Factors associated with hardware failure after lateral thoracolumbar fusions - A ten year case series

Clin Neurol Neurosurg. 2023 Jan:224:107564. doi: 10.1016/j.clineuro.2022.107564. Epub 2022 Dec 21.


Objective: Thoracolumbar lateral interbody fusions (tLLIF) are one tool in the spine surgeon's toolbox to indirectly decompress neuroforamina while also improving segmental lordosis in a biomechanically distinct manner from posterior fusions. When part of a concomitant posterior construct, hardware failure (HF), sometimes requiring revision surgery, can occur. We sought to study the relationship between tLLIF and HF.

Methods: We conducted a retrospective study on consecutive patents who underwent tLLIF at a single academic center between January 2012 and December 2021 by seven unique neurosurgeons. Patients were excluded if they had no posterior instrumentation within their construct or if they had less than six months of follow-up. Hardware failure was defined as screw breakage or rod fracture seen on postoperative imaging.

Results: 232 patients were identified; 6 (2.6 %) developed HF throughout a mean follow-up of 1182 days (range =748-1647 days). Adjacent segment disease was the most common pathology addressed (75 patients (32.3 %)). The amount of posterior instrumentation both in the surgery in question and in the total construct were significantly higher in the HF cohort (4.33 ± 1.52 levels, 5.83 ± 3.36 levels) versus the non-HF cohort (2.08 ± 0.296 levels, p = 0.014; 2.86 ± 0.316 levels, p = 0.003, respectively). The number of interbody devices added in the index surgery and in the entire construct were both significantly higher in the HF cohort (3.33 ± 0.666 interbody devices, 3.33 ± 0.666 devices) than in the non-HF cohort (1.88 ± 0.152 interbody devices, p = 0.002; 2.31 ± 0.158 devices, p = 0.036, respectively). Higher amounts of lateral levels of fusion approached significance for association with HF (HF: 2.67 ± 0.844 levels, no HF: 1.73 ± 1.26 levels, p = 0.076). On multivariate analysis, only the number of interbody devices added in the index surgery was predictive of HF (Odds ratio=2.3, 95 % confidence interval=1.25-4.23, p = 0.007).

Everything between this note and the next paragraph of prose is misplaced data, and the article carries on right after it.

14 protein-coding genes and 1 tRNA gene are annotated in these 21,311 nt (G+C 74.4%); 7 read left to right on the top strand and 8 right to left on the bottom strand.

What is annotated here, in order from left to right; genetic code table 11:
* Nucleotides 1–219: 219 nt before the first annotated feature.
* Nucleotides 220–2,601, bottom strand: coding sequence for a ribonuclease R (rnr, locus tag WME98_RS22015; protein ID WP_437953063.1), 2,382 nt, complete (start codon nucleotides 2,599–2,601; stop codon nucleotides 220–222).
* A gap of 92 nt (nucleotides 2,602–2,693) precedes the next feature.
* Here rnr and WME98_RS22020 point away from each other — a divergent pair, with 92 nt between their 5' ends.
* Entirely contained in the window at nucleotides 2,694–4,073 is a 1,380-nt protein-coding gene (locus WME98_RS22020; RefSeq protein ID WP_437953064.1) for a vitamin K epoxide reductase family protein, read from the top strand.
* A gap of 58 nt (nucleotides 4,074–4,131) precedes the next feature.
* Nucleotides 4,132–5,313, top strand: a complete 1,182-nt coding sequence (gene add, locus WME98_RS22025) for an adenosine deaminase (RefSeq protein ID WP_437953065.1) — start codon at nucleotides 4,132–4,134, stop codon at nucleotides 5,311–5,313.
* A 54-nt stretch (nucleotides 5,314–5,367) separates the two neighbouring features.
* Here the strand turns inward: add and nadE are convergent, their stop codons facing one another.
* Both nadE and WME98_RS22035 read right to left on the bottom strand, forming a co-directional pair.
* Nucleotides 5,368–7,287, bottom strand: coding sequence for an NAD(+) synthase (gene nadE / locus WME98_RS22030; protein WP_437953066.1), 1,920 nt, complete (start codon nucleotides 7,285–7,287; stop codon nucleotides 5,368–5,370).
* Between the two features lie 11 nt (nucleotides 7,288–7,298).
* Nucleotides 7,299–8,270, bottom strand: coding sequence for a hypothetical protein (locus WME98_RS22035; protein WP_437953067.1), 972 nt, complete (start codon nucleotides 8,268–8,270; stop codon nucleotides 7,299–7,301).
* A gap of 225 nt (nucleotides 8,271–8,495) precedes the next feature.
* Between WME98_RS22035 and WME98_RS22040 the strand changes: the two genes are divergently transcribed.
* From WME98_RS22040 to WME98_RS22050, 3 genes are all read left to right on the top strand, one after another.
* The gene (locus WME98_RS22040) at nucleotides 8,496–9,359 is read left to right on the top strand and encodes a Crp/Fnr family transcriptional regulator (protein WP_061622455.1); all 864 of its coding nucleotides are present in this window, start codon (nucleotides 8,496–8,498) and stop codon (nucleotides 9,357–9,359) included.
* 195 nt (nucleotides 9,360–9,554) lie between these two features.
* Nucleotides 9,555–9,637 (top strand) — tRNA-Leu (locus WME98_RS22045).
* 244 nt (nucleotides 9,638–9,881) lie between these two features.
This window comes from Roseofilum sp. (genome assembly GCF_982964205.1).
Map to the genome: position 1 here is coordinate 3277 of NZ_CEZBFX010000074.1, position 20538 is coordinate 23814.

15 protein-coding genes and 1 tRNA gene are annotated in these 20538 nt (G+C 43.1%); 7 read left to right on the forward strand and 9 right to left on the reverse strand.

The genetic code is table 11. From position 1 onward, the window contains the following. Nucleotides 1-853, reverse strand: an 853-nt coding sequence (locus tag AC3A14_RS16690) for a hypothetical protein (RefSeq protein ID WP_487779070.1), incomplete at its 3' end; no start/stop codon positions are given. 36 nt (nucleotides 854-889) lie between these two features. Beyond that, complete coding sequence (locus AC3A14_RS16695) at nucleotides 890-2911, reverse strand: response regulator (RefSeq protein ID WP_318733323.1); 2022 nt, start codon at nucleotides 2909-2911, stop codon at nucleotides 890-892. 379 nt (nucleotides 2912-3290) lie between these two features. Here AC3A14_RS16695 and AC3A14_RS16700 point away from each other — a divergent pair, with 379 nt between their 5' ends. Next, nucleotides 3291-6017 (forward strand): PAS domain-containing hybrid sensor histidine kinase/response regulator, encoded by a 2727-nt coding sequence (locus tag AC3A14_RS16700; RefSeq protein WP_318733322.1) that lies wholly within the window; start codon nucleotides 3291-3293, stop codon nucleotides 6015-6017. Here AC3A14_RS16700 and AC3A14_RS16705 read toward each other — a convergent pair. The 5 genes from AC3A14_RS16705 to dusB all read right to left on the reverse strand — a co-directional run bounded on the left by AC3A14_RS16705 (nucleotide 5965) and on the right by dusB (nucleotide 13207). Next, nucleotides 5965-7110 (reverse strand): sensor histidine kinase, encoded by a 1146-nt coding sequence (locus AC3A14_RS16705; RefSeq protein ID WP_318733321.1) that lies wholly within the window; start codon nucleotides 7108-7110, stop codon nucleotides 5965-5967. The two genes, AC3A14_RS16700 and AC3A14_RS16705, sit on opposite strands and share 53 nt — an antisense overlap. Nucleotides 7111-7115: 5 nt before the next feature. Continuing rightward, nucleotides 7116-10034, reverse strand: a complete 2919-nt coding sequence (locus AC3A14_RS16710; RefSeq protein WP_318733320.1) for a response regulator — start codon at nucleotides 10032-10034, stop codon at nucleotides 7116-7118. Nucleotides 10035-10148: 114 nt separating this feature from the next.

Conclusion: Greater levels of posterior fusion, and greater numbers of interbody devices in an index surgery and in a construct as a whole, were associated with higher rates of HF in our cohort of patients with tLLIF. Greater numbers of lateral segments fused in this population may also be related to HF.

Keywords: Deformity surgery; Hardware failure; Lateral fusion; Rod fracture; Screw break.

MeSH terms

  • Follow-Up Studies
  • Humans
  • Lordosis* / surgery
  • Lumbar Vertebrae / diagnostic imaging
  • Lumbar Vertebrae / surgery
  • Retrospective Studies
  • Spinal Fusion* / methods
  • Treatment Outcome